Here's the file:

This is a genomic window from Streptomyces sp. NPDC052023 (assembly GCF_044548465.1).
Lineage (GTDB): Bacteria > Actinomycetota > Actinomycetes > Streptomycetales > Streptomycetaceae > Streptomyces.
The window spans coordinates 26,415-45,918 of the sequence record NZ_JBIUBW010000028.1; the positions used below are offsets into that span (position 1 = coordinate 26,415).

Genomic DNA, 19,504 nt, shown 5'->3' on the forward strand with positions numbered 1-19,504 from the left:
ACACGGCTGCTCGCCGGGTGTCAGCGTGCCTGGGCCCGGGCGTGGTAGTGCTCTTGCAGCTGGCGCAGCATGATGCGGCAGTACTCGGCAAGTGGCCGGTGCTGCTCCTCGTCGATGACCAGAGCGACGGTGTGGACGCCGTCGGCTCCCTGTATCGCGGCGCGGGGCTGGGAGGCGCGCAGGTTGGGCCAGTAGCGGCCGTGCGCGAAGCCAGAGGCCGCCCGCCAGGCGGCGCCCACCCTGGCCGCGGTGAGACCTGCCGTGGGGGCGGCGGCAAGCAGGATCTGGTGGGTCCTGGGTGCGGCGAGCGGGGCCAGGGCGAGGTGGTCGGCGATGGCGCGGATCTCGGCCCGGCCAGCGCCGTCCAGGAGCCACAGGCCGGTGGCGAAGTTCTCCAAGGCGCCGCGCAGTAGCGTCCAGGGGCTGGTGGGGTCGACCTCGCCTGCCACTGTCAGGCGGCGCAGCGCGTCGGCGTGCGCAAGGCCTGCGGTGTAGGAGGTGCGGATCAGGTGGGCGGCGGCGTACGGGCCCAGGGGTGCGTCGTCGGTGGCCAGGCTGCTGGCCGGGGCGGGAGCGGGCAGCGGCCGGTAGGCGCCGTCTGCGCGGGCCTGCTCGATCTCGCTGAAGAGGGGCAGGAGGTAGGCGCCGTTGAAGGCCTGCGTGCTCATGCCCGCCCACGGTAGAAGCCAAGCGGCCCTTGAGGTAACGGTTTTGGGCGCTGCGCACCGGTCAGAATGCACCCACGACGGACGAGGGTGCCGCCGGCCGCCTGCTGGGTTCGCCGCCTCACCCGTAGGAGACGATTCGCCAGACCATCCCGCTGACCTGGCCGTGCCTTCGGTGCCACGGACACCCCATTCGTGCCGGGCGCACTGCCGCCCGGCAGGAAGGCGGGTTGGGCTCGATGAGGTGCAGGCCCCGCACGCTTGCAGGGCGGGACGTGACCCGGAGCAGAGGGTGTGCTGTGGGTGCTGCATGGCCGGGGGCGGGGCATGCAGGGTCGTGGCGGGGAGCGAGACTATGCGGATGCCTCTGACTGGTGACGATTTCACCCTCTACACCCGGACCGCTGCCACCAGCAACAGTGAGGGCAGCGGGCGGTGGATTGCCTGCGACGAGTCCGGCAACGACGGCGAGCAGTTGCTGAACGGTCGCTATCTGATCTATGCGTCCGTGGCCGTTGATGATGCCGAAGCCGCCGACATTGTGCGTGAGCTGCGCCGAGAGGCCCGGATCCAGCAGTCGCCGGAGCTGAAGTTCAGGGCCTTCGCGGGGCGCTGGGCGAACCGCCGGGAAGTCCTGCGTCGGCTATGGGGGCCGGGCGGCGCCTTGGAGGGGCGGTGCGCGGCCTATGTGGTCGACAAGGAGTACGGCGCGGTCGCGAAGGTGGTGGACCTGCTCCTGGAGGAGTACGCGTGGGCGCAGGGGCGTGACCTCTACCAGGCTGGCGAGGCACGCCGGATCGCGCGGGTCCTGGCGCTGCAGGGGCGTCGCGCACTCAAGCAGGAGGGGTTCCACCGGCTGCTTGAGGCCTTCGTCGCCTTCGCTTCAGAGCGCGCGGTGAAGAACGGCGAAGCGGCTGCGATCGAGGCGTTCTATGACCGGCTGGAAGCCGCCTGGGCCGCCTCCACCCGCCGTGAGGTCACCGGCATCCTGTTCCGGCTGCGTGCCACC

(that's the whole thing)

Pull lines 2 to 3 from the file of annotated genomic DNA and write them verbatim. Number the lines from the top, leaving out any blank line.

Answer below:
Lineage (GTDB): Bacteria > Actinomycetota > Actinomycetes > Streptomycetales > Streptomycetaceae > Streptomyces.
The window spans coordinates 26,415-45,918 of the sequence record NZ_JBIUBW010000028.1; the positions used below are offsets into that span (position 1 = coordinate 26,415).